Italian-Albanian Plan to Hold Migrants Faces Legal Setback

The plan for Italy to send thousands of asylum seekers to Albania for processing has hit a roadblock as the Albanian supreme court temporarily suspends the agreement. The court has called for a hearing next month to determine whether the deal violates the Albanian constitution. The agreement involves the construction of two processing centers in northern Albania to handle 36,000 individuals seeking asylum in Italy each year. However, opposition parties in both countries and human rights organizations have criticized the plan.

Italian Prime Minister Giorgia Meloni and Albanian Prime Minister Edi Rama signed the agreement last month. According to the terms, 3,000 people per month who have attempted to reach Italy by sea would be held in the processing centers in the port of Shengjin while their asylum claims are reviewed. The Italian government will finance the centers, which will operate under Italian law. Italian personnel will oversee operations and enjoy limited immunity from Albanian law. After the assessment of their asylum claims, Italy will decide whether to resettle individuals in Italy or deport them. Albanian police will be responsible for security outside the centers.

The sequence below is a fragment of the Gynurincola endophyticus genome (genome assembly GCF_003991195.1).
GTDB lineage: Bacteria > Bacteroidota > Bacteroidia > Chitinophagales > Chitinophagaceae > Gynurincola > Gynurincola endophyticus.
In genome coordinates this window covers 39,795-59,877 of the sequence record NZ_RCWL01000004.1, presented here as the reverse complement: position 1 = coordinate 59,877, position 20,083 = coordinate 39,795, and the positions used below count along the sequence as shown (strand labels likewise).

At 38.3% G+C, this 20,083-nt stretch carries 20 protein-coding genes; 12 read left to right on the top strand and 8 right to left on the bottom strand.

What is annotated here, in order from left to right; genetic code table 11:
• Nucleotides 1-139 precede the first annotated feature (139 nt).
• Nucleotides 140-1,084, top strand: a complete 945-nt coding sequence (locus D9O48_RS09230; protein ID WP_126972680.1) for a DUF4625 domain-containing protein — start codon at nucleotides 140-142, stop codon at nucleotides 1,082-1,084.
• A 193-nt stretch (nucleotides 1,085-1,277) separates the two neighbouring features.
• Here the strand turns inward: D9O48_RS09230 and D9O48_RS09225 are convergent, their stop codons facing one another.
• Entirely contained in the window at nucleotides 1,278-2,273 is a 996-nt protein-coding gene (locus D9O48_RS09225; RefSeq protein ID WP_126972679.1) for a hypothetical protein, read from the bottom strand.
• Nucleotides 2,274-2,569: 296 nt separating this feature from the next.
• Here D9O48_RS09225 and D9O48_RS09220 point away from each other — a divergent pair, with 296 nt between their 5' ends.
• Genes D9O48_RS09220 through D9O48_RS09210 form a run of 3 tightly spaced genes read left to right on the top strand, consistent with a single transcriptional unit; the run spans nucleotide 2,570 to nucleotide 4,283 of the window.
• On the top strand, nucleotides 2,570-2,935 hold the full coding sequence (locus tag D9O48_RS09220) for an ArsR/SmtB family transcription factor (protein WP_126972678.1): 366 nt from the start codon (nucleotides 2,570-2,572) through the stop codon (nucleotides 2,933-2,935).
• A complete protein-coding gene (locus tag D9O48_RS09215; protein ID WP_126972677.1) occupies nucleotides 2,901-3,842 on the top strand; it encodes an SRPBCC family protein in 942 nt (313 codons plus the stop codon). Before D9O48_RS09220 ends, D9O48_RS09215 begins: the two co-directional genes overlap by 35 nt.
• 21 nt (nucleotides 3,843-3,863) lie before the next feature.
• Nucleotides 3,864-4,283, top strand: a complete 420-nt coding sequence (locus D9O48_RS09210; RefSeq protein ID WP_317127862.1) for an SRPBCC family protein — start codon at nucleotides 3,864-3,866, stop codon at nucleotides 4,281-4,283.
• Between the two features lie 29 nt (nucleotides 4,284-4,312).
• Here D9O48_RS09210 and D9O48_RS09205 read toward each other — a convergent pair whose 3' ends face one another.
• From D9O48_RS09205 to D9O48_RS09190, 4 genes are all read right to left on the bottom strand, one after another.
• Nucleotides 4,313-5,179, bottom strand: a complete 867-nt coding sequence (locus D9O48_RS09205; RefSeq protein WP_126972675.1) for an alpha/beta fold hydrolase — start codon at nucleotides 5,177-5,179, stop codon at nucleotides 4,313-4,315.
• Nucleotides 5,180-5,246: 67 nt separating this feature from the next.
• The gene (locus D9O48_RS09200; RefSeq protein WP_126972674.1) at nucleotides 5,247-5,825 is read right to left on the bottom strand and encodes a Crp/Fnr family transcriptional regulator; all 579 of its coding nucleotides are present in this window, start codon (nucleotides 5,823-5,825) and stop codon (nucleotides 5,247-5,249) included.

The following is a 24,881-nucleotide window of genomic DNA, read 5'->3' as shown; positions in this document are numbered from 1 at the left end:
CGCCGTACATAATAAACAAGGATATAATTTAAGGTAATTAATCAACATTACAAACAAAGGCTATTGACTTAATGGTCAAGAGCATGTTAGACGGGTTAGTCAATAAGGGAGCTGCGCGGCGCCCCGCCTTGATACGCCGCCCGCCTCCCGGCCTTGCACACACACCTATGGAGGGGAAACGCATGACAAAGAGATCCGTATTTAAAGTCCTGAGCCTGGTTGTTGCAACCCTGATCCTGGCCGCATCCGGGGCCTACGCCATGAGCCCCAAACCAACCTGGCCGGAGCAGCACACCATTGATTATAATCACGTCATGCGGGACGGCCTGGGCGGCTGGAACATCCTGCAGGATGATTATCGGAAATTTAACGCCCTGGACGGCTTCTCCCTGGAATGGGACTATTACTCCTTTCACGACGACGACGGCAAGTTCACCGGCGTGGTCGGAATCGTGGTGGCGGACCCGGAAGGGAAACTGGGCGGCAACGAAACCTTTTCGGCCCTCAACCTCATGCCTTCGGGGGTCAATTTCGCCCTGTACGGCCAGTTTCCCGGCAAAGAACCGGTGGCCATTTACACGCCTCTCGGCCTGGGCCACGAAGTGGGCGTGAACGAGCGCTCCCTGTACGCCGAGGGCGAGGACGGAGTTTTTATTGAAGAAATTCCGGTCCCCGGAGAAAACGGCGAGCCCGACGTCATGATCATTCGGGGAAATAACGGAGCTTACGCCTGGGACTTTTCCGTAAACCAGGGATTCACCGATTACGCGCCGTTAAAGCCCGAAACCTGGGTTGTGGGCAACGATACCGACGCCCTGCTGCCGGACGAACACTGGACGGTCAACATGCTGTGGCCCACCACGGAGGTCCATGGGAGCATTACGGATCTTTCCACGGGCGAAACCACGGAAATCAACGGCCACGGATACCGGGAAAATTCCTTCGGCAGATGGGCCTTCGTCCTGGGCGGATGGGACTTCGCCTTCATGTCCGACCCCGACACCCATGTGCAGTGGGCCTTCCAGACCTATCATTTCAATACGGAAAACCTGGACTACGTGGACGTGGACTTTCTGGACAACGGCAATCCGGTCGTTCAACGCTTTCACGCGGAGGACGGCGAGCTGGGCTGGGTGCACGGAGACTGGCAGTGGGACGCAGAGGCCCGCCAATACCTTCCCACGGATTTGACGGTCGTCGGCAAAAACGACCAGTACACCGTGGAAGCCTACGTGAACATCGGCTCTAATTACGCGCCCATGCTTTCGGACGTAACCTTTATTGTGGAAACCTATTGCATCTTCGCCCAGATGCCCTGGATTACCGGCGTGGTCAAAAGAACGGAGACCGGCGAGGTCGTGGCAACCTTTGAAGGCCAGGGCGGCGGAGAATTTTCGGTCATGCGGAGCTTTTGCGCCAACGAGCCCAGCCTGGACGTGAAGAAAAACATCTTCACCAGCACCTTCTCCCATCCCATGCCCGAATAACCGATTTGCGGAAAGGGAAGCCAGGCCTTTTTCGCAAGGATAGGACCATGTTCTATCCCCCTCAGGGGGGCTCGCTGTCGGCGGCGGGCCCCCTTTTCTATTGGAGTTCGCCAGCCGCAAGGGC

Albanian opposition parties have filed two petitions arguing that the agreement deprives asylum seekers of constitutional and international legal protections. They claim that the deal amounts to a forfeiture of Albania’s sovereignty over the sites. The appeals also contend that Prime Minister Rama needed approval from President Bajram Begaj to proceed with the agreement. The supreme court ruled on Thursday that the appeals need further consideration, leading to the suspension of the law’s ratification. Despite holding a parliamentary majority, the ruling Socialist Party’s plan approval is now uncertain. The anticipated timeline for the centers’ operationalization, as stated by Prime Minister Meloni, has been cast into doubt following the court’s decision.

The Italian-Albanian agreement has drawn comparisons to the United Kingdom’s plans to deport asylum seekers to Rwanda, which has also faced legal challenges and criticism from human rights groups. However, no asylum seeker has been deported from the UK to Rwanda, despite the British government allocating at least £240m to the African country for this purpose. This recent development in the Italian-Albanian plan adds to the complexity and controversy surrounding the issue.